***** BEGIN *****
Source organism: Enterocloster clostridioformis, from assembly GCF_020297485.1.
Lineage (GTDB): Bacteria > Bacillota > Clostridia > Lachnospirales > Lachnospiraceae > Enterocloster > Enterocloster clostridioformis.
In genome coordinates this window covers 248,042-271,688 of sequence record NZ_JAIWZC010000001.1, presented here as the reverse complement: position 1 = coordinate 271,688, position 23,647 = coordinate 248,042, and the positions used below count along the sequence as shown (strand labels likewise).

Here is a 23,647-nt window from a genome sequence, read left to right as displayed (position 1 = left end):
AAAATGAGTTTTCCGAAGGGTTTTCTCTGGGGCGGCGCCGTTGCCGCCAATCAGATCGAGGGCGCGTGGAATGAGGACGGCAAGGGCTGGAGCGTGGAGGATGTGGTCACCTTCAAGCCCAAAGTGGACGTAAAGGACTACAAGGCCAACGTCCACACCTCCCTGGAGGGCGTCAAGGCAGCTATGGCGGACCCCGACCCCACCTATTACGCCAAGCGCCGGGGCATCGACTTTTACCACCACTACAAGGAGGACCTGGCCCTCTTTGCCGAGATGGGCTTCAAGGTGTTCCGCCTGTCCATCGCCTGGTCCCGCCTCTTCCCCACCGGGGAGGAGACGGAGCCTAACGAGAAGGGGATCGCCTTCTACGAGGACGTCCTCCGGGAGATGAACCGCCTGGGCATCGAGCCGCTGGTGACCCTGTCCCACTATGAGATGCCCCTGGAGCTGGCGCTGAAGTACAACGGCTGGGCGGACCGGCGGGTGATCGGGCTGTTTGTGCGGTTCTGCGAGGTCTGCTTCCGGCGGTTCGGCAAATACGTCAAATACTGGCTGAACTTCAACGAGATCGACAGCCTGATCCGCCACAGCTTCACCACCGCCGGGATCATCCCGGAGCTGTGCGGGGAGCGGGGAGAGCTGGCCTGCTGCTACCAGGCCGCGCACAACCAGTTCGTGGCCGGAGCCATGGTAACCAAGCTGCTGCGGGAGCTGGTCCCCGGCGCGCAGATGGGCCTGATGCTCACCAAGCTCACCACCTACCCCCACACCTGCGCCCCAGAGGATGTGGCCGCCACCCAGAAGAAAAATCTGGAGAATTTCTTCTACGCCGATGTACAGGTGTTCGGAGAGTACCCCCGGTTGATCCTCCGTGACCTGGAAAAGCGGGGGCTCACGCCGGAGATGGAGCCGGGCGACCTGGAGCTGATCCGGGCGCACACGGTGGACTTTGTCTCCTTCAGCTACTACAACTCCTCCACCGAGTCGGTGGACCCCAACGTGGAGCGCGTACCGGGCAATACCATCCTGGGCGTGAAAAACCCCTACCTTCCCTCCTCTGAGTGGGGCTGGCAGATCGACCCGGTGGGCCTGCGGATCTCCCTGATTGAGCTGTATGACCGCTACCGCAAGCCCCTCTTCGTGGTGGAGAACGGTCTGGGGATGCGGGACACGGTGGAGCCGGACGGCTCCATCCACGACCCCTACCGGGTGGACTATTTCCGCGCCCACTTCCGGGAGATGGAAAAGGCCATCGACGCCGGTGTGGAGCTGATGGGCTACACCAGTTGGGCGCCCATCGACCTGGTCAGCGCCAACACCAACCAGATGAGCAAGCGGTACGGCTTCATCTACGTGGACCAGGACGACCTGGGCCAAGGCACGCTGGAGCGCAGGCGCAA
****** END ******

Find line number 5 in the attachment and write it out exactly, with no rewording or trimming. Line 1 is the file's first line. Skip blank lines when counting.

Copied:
AAAATGAGTTTTCCGAAGGGTTTTCTCTGGGGCGGCGCCGTTGCCGCCAATCAGATCGAGGGCGCGTGGAATGAGGACGGCAAGGGCTGGAGCGTGGAGGATGTGGTCACCTTCAAGCCCAAAGTGGACGTAAAGGACTACAAGGCCAACGTCCACACCTCCCTGGAGGGCGTCAAGGCAGCTATGGCGGACCCCGACCCCACCTATTACGCCAAGCGCCGGGGCATCGACTTTTACCACCACTACAAGGAGGACCTGGCCCTCTTTGCCGAGATGGGCTTCAAGGTGTTCCGCCTGTCCATCGCCTGGTCCCGCCTCTTCCCCACCGGGGAGGAGACGGAGCCTAACGAGAAGGGGATCGCCTTCTACGAGGACGTCCTCCGGGAGATGAACCGCCTGGGCATCGAGCCGCTGGTGACCCTGTCCCACTATGAGATGCCCCTGGAGCTGGCGCTGAAGTACAACGGCTGGGCGGACCGGCGGGTGATCGGGCTGTTTGTGCGGTTCTGCGAGGTCTGCTTCCGGCGGTTCGGCAAATACGTCAAATACTGGCTGAACTTCAACGAGATCGACAGCCTGATCCGCCACAGCTTCACCACCGCCGGGATCATCCCGGAGCTGTGCGGGGAGCGGGGAGAGCTGGCCTGCTGCTACCAGGCCGCGCACAACCAGTTCGTGGCCGGAGCCATGGTAACCAAGCTGCTGCGGGAGCTGGTCCCCGGCGCGCAGATGGGCCTGATGCTCACCAAGCTCACCACCTACCCCCACACCTGCGCCCCAGAGGATGTGGCCGCCACCCAGAAGAAAAATCTGGAGAATTTCTTCTACGCCGATGTACAGGTGTTCGGAGAGTACCCCCGGTTGATCCTCCGTGACCTGGAAAAGCGGGGGCTCACGCCGGAGATGGAGCCGGGCGACCTGGAGCTGATCCGGGCGCACACGGTGGACTTTGTCTCCTTCAGCTACTACAACTCCTCCACCGAGTCGGTGGACCCCAACGTGGAGCGCGTACCGGGCAATACCATCCTGGGCGTGAAAAACCCCTACCTTCCCTCCTCTGAGTGGGGCTGGCAGATCGACCCGGTGGGCCTGCGGATCTCCCTGATTGAGCTGTATGACCGCTACCGCAAGCCCCTCTTCGTGGTGGAGAACGGTCTGGGGATGCGGGACACGGTGGAGCCGGACGGCTCCATCCACGACCCCTACCGGGTGGACTATTTCCGCGCCCACTTCCGGGAGATGGAAAAGGCCATCGACGCCGGTGTGGAGCTGATGGGCTACACCAGTTGGGCGCCCATCGACCTGGTCAGCGCCAACACCAACCAGATGAGCAAGCGGTACGGCTTCATCTACGTGGACCAGGACGACCTGGGCCAAGGCACGCTGGAGCGCAGGCGCAA